The Renaissance master was born in Tuscany and died in Amboise, France. But he spent almost 20 years of his life in Milan. The metropolis of Lombardy still keeps track of it. The proof in six tourist places.
A last supper who deserves
After Mona Lisa, The Lord’s Supper is without a doubt Leonardo da Vinci’s most famous pictorial work. Painted directly on the walls of the cloister of the Basilica of Santa Maria delle Grazie, it is very fragile, which explains the difficulties experienced by those who want to admire it. Two options are available to travellers: either you book your place three months in advance (with the Cenacolo Vinciano) and you pay $20 to access the former dining room of the cloister where The Lord’s Supper ; or you sign up for one of the many guided tours offered by different companies, which will cost between $50 and $70. Be aware that in either case, you won’t be able to spend more than 15 minutes with the masterpiece. For the one-hour guided tours, you will be entitled to 45 minutes of generic information given on the square next to the cloister. It’s expensive to pay. A word of advice: if you can, buy your tickets in advance.
A different guided tour
The company Quiiky, specializing in LGBTQ+ tourism, offers a fascinating guided tour that lifts the veil on an often uninhibited aspect of the painter’s life: his sexual orientation. For the guide Ortu Corrado (and many historians with him), the life of Vinci, to whom neither wife nor children are known, was marked by a burning love for his pupil Gian Giacomo Caprotti, also known as Salai . We also know that Vinci had to flee Florence for a sexual affair (he was accused of sodomy there in 1476). The visit allows you to discover more about this Salai who signed a very Leonardesque canvas entitled Saint Jean Baptist. A visit that sheds a different light on a man over whom great mysteries still hang.
Leonardo, the engineer
Located in Milan, the National Museum of Science and Technology, the most important of its kind in Italy, has several rooms dedicated to the inventions of Leonardo da Vinci. The visit allows you to appreciate the genius of man, who imagined machines for flying, military devices, dyke systems, architectural wonders and a whole panoply of gears and optimized pulleys… More than 170 objects, drawings and artefacts are gathered here to tell, in particular, to comment on Leonardo at the origin of the engineering of his time. It is also the largest permanent exhibition in the world devoted to Leonardo da Vinci.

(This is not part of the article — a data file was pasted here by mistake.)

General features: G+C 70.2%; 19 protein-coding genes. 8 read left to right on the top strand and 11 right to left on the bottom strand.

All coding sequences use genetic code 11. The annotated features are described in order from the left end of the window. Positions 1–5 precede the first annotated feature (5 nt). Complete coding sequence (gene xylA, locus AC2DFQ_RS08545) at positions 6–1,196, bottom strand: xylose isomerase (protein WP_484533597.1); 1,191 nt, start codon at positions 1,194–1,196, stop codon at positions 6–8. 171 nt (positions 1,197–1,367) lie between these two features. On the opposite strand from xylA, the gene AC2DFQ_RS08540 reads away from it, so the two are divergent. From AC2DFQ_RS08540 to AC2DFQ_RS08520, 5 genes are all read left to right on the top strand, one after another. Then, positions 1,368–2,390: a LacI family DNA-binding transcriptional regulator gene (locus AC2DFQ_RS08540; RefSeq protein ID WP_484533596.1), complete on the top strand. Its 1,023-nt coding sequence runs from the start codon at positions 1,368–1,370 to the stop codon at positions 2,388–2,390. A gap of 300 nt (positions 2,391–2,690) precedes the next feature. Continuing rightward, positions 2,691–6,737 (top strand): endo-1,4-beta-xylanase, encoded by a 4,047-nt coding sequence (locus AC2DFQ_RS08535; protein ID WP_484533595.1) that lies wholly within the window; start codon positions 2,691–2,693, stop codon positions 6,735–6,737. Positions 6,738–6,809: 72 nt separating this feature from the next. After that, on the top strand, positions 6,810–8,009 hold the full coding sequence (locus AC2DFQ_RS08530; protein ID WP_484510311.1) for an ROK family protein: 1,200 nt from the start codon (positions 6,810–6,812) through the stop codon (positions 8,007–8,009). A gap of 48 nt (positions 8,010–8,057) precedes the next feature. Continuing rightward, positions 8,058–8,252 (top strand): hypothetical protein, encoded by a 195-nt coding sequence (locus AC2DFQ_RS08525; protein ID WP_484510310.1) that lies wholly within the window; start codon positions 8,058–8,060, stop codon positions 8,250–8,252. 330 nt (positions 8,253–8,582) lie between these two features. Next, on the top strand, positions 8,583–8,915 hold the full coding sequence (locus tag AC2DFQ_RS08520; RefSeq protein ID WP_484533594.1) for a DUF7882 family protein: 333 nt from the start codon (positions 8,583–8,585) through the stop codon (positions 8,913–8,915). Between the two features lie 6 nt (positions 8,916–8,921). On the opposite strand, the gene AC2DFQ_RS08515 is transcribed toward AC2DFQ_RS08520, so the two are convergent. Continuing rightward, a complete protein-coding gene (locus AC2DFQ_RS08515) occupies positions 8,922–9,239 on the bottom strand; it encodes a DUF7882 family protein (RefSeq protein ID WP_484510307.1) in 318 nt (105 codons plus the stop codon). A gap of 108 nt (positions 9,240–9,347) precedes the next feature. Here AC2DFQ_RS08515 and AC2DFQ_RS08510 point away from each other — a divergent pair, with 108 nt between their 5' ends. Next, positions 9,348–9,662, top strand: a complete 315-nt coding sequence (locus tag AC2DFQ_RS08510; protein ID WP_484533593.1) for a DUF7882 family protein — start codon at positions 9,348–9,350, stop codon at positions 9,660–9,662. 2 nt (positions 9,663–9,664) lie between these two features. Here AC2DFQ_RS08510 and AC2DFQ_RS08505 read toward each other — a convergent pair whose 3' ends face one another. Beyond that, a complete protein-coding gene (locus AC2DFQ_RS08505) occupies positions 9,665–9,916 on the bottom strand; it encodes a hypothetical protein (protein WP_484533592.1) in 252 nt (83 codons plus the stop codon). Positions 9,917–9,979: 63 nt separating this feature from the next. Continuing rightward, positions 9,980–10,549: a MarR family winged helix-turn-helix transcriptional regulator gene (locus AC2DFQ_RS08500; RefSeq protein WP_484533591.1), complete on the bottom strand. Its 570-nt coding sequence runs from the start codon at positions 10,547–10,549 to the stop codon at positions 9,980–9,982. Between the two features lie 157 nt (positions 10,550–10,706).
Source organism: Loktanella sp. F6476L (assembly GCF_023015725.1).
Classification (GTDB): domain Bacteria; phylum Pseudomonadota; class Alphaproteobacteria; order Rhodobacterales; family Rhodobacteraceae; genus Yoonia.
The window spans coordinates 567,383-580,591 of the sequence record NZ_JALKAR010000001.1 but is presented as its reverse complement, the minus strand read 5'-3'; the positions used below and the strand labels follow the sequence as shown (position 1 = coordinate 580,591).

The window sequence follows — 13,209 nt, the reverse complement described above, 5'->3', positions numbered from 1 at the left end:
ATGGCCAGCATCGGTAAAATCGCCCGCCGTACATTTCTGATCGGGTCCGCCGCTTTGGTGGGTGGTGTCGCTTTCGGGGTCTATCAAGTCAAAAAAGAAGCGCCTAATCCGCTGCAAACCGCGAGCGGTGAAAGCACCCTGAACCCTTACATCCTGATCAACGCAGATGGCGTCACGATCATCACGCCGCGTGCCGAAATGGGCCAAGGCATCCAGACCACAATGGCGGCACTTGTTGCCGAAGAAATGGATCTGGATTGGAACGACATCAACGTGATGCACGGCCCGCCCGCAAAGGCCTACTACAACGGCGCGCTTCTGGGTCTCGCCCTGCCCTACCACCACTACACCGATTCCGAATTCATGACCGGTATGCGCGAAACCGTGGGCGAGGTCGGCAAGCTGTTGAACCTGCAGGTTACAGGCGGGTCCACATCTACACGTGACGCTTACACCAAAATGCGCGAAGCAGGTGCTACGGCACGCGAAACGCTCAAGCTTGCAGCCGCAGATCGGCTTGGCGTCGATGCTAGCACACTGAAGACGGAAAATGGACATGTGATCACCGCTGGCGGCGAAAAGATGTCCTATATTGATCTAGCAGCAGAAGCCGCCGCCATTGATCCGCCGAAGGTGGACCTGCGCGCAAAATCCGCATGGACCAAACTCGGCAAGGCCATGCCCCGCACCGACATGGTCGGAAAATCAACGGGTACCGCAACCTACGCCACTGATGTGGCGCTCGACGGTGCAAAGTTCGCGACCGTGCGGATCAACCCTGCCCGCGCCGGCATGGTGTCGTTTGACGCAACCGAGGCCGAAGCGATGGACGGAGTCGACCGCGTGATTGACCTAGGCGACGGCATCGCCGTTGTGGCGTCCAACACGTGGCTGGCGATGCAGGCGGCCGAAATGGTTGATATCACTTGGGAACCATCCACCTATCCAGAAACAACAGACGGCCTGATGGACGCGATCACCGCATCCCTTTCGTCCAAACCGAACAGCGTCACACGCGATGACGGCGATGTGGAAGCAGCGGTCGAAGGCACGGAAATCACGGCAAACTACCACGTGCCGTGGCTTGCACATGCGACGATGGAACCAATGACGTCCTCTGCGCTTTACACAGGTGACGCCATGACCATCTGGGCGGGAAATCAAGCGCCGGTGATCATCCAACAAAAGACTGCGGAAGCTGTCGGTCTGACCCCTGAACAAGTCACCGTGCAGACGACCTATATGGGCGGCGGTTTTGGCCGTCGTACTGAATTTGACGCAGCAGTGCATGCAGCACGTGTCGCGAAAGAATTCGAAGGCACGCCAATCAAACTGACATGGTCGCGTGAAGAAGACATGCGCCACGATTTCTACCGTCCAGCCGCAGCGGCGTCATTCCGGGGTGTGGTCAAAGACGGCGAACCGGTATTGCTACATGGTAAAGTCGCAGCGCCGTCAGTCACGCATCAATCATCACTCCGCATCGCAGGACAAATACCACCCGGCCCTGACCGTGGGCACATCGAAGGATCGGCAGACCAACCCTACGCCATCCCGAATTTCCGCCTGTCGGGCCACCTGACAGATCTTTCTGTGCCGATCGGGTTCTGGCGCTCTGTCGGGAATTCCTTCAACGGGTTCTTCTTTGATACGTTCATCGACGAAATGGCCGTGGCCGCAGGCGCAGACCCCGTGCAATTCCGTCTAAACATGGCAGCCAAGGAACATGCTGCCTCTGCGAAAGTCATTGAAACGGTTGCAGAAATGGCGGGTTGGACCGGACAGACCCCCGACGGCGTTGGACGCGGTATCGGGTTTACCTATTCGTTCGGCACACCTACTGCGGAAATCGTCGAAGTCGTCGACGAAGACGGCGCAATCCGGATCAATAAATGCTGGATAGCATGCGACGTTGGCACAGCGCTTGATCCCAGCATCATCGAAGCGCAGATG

Another temporary exhibition allows visitors to discover the fertile imagination of the painter, engineer and architect that was Vinci. Located a stone’s throw from the Duomo, in the magnificent Galleria Vittorio Emanuele II, this resolutely technological museum aims above all to be interactive. Here we find several 3D reproductions of machines invented by Leonardo, multimedia stations (especially with digitized paintings, such as Mona Lisa), a reproduction of The Lord’s Supper with what we believe to be the original colors, objects to manipulate… Only problem: the informative signs are in Italian only and you have to use the audio guide (offered in eight languages, including French) to find out more and more. It’s a bit tedious. The end date of this exhibition, which has already passed through Toronto, is still unknown.
Leonardo da Vinci’s notebooks
It is in Milan, in the Pinacoteca d’Ambrosiana, that the famous Atlantic Codex, collection of drawings and notes by the master Leonardo. The approximately 1100 sheets were collected in 12 volumes after the death of the latter. The immense work sits at the heart of a library which alone is worth the detour for its magnificence. Pages from Manuscript are revealed behind thick glass and are changed at regular intervals so as not to suffer too much from the light. The Pinacoteca also has interesting pictorial works, including the Portrait of a musician signed by Vinci and the Saint Jean Baptist of Salai. At the heart of Raphaël’s huge sketch for The school of Athenswe will also recognize a man who looks like… Leonardo da Vinci!
A curiosity, but not a must: right next to the Basilica of Santa Maria delle Grazie which houses The Lord’s Supper is the very beautiful House of the Atellani. In his garden, sheltered from the noise of the city, are some carefully maintained vine plants. And for good reason: these vines belonged to Leonardo da Vinci, who received them from the Duke of Milan in 1498. In his will, the painter exiled in France ceded half of this plot of land to his favorite pupil, Salai. The visit with audio guide of the garden and some rooms of the house is offered at the cost of 13 $ (10 euros).
Part of the travel costs for this report were paid for by the Italian Tourism Association for the LGBTQ+ Community (AITGL) and the Italian Tourist Board ENIT, who have no say in this article.